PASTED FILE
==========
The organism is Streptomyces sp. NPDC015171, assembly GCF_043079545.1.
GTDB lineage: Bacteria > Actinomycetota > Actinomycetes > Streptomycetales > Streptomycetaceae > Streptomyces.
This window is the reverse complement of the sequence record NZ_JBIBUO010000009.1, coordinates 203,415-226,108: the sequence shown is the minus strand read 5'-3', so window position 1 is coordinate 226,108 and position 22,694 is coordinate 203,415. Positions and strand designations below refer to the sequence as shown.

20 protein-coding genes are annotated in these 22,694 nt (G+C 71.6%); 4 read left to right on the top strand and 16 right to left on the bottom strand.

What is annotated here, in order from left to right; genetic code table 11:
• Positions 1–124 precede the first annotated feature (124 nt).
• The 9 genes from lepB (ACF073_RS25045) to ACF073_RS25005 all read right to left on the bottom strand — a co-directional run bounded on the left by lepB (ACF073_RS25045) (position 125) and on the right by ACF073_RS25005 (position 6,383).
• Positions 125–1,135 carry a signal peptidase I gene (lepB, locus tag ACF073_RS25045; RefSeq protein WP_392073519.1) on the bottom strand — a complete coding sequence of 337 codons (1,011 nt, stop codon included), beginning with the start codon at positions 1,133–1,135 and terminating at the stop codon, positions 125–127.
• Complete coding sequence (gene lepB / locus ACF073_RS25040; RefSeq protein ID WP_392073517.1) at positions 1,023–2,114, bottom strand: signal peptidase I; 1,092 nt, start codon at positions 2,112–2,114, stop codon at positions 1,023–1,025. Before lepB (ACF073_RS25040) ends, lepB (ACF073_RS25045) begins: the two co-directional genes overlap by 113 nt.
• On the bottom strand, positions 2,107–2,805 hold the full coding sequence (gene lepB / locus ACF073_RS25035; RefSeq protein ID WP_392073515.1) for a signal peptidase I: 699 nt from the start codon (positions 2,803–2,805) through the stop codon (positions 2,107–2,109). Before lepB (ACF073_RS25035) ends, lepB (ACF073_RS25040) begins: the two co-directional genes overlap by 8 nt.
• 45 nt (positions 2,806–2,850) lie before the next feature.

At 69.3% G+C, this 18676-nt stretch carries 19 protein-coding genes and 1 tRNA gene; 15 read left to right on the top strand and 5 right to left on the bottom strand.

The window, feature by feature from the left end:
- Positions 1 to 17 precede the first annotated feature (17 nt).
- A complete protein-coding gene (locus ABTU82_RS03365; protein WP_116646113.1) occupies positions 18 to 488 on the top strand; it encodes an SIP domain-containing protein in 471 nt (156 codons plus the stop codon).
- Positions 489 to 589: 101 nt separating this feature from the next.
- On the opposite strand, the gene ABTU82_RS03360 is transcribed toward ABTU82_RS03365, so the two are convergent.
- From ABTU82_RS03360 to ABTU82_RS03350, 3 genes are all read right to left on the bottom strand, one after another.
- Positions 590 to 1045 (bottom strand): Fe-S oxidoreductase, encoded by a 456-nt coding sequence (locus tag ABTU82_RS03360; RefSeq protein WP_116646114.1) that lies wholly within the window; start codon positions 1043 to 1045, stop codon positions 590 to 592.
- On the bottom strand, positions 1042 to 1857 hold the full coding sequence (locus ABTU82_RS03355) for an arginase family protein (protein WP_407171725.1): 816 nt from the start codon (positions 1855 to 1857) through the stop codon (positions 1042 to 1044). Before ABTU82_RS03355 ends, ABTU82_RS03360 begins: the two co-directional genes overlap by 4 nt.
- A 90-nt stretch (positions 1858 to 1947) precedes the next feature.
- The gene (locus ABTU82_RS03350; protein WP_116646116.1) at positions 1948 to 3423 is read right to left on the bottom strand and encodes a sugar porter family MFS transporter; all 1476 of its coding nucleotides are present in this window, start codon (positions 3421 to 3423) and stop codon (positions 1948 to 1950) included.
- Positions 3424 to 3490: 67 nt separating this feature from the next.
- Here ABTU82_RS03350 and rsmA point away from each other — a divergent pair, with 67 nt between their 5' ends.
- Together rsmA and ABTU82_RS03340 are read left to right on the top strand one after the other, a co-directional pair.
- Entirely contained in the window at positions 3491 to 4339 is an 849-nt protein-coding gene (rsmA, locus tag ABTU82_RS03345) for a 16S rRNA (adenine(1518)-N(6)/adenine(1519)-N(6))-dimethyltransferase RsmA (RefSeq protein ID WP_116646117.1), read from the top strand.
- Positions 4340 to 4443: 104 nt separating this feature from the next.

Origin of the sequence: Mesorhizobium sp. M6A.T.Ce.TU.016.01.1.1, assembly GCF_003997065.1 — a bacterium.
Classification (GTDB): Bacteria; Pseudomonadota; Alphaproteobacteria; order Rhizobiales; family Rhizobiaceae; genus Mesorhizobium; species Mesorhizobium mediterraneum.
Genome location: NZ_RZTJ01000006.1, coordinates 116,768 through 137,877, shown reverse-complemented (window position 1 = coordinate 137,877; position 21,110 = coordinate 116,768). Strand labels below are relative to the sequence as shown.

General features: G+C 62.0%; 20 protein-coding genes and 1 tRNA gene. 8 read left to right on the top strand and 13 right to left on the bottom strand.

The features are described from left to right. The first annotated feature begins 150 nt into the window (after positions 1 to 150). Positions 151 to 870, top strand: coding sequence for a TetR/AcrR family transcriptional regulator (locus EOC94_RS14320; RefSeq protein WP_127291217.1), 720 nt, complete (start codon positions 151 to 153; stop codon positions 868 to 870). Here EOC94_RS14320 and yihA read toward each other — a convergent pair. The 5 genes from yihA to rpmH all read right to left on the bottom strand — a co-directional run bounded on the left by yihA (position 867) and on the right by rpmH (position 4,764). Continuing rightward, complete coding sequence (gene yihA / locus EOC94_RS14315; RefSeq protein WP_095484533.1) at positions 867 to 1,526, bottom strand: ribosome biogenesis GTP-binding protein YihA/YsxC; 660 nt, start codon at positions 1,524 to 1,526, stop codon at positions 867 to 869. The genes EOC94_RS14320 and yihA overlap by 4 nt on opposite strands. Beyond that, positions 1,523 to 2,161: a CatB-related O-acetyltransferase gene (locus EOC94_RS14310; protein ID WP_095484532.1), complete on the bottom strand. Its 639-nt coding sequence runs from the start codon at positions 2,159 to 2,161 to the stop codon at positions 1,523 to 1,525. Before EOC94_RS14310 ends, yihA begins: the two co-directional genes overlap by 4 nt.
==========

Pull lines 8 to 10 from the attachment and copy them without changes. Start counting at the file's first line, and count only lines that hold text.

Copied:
• Positions 125–1,135 carry a signal peptidase I gene (lepB, locus tag ACF073_RS25045; RefSeq protein WP_392073519.1) on the bottom strand — a complete coding sequence of 337 codons (1,011 nt, stop codon included), beginning with the start codon at positions 1,133–1,135 and terminating at the stop codon, positions 125–127.
• Complete coding sequence (gene lepB / locus ACF073_RS25040; RefSeq protein ID WP_392073517.1) at positions 1,023–2,114, bottom strand: signal peptidase I; 1,092 nt, start codon at positions 2,112–2,114, stop codon at positions 1,023–1,025. Before lepB (ACF073_RS25040) ends, lepB (ACF073_RS25045) begins: the two co-directional genes overlap by 113 nt.
• On the bottom strand, positions 2,107–2,805 hold the full coding sequence (gene lepB / locus ACF073_RS25035; RefSeq protein ID WP_392073515.1) for a signal peptidase I: 699 nt from the start codon (positions 2,803–2,805) through the stop codon (positions 2,107–2,109). Before lepB (ACF073_RS25035) ends, lepB (ACF073_RS25040) begins: the two co-directional genes overlap by 8 nt.